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Barber Jordy paying it forward

Makoura College Gateway student Figa Manesa, 16, gives a client a haircut while barber Shayne Harmon watches. PHOTOS/ALEYNA MARTINEZ

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A barber doesn’t require a qualification, but Masterton’s Barbershop Jordy owner, Jordan McDowall said having a certificate does separate the advanced from the average.

Barbering in New Zealand has evolved because of social media, Jordan McDowall said.

At 27, McDowall said in the five years since starting his Queen St business, he had learned not to rent a chair to a barber unless they displayed passion.

“Barbering is not something you sort of find, it finds you,” he said.

Shayne Harmon was classed as an apprentice at the barbershop last year, but this year, had earned the right to call himself a barber.

The 24-year-old completed a course at New Zealand Hair and Beauty Industry Training [HITO] in Wellington.

“I actually like getting out of bed to come to work every day now,” Harmon said.

“I did work in a job for a couple of years out of school and I didn’t really like getting out of bed to go to work.”

When Harmon finally reached out to McDowall, he was told to do a barber’s course at HITO, so he did.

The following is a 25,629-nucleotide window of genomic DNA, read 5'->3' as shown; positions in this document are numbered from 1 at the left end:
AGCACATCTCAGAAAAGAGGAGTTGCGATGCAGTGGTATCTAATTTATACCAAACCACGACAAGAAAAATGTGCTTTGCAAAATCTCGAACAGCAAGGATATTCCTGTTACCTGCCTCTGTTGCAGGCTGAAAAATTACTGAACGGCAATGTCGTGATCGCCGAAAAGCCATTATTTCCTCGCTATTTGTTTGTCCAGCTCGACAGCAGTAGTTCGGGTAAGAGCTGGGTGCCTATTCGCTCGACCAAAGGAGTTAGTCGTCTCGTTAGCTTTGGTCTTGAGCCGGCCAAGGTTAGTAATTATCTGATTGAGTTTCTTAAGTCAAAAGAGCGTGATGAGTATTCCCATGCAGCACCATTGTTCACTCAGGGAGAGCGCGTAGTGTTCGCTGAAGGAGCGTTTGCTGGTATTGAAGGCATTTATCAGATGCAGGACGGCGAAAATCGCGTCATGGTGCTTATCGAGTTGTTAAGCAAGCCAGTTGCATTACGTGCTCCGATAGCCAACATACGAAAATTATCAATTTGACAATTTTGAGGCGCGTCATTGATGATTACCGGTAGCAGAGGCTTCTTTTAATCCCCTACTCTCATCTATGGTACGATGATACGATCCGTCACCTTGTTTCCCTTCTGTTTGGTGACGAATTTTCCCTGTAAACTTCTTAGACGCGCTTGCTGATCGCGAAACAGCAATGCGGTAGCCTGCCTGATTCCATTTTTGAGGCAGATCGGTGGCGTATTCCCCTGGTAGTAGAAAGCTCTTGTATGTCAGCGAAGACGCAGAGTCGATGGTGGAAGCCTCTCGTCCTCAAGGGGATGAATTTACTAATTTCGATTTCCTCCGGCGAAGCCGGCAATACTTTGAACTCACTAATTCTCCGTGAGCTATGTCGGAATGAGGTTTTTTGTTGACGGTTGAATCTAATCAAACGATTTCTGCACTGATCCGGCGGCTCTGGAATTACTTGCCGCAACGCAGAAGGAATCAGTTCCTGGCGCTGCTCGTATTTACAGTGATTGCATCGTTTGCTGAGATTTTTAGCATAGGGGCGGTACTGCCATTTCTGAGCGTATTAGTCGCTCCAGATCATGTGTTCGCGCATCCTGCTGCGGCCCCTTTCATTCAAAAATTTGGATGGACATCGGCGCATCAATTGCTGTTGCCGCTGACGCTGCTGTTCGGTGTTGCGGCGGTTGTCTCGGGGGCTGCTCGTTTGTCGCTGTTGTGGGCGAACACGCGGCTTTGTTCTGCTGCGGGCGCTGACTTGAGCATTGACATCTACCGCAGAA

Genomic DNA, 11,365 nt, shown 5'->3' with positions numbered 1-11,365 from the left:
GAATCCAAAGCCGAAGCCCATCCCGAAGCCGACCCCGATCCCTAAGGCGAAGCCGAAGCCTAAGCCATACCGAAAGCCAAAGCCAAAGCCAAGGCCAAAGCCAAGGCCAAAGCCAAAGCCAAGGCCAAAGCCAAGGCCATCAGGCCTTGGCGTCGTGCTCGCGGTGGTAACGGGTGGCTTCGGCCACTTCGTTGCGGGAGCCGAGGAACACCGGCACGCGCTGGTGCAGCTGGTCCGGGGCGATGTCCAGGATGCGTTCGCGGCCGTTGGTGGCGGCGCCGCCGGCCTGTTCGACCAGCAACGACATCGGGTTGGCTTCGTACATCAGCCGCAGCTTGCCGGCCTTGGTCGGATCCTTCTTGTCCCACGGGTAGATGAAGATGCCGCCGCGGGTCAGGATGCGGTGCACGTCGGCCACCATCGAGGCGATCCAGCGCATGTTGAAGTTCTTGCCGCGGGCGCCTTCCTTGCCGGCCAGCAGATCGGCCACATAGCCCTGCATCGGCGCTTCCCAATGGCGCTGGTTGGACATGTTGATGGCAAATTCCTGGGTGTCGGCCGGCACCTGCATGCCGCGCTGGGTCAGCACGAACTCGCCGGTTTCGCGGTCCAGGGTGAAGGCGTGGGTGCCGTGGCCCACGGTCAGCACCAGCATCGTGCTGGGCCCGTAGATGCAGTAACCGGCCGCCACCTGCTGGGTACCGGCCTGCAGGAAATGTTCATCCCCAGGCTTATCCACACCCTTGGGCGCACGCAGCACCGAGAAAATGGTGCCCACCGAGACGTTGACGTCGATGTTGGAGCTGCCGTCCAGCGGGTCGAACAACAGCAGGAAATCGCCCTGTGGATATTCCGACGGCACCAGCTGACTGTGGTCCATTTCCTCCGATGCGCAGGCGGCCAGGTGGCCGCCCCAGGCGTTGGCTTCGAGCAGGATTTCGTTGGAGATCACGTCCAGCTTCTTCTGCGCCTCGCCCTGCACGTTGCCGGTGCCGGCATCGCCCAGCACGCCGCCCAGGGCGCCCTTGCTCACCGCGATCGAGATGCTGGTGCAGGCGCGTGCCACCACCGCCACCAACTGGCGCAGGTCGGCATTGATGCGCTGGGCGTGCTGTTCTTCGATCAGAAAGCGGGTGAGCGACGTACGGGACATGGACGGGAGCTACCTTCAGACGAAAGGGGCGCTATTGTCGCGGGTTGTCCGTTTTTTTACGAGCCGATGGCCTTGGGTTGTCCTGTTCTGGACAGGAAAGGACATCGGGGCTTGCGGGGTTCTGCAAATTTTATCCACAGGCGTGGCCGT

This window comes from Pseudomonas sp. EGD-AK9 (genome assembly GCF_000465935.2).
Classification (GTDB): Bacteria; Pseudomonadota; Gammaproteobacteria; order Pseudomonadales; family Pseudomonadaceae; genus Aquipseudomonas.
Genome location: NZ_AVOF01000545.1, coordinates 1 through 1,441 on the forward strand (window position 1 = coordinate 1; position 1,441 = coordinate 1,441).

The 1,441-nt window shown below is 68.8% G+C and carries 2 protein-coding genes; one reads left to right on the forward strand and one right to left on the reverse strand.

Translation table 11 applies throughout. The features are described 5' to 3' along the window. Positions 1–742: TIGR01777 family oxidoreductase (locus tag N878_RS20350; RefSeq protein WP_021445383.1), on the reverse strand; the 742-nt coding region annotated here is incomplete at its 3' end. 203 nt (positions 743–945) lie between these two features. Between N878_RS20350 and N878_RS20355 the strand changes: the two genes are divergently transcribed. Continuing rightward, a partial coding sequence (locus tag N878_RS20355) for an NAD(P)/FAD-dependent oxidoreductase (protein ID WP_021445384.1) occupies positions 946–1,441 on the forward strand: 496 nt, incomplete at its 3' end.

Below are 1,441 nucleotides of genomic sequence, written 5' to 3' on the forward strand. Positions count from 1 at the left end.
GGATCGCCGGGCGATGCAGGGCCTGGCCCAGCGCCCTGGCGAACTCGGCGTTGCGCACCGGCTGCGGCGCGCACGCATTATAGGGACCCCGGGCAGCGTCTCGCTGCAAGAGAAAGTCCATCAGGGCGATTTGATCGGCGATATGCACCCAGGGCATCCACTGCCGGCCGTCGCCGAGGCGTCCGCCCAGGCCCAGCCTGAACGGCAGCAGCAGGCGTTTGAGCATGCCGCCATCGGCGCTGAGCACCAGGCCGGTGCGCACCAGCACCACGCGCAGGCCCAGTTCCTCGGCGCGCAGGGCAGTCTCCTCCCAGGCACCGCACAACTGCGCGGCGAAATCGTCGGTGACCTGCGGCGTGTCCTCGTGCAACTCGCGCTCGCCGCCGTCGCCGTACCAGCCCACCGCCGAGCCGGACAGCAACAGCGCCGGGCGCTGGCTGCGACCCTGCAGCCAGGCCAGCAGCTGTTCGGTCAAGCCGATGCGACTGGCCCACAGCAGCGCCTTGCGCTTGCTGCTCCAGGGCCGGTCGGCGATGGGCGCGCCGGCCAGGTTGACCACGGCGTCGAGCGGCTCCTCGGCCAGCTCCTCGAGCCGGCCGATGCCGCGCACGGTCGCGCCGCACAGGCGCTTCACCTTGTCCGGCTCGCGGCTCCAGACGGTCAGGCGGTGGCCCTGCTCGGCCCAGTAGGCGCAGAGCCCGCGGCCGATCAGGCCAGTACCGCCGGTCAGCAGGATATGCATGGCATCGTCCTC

Makoura College student Figa Manesa said he had been cutting his brother’s hair at home when he took a gateway class at college.

The 16-year-old had asked his careers and gateway teacher Fionna Omundsen, who knew McDowall, to ask for work experience on his behalf. He now works at the shop once a week and will continue to do so until the gateway programme ends.

“I like learning new stuff and Jordy passing on his knowledge to me means if I grow up to be a barber, I can help teach other people what Jordy taught me and help give my knowledge over,” Manesa said.

McDowall said he was proud to be able to pass his knowledge on.

The drive to own his own barber shop came from “a passion for making people look good, feel good and giving males confidence”.

He had noticed a shift in barbering culture about 10 years ago when he did his own gateway course.

Back then there wasn’t as much opportunity to get creative with cuts, he said.

“In New Zealand there were a lot of 90s barbers that just gave you short back and sides.”

He said the presence of social media had “changed the game”.

“Photos on Instagram, Facebook and having videos out there means there’s more culture awareness and fashion awareness – people are a lot more involved with new trends now.”

Stars involved in music, culture, sport, especially football and rugby players, were a major influence on the hair styles men asked for when they came in, he said.

“People like Sonny Bill Williams started being on the main stage having nice haircuts, and Issac Luke in the Kiwi rugby league team had designs with nice cuts,” McDowall said.

“Generally, people just wanted to have better quality haircuts and now the bar is way higher and people want better haircuts.”


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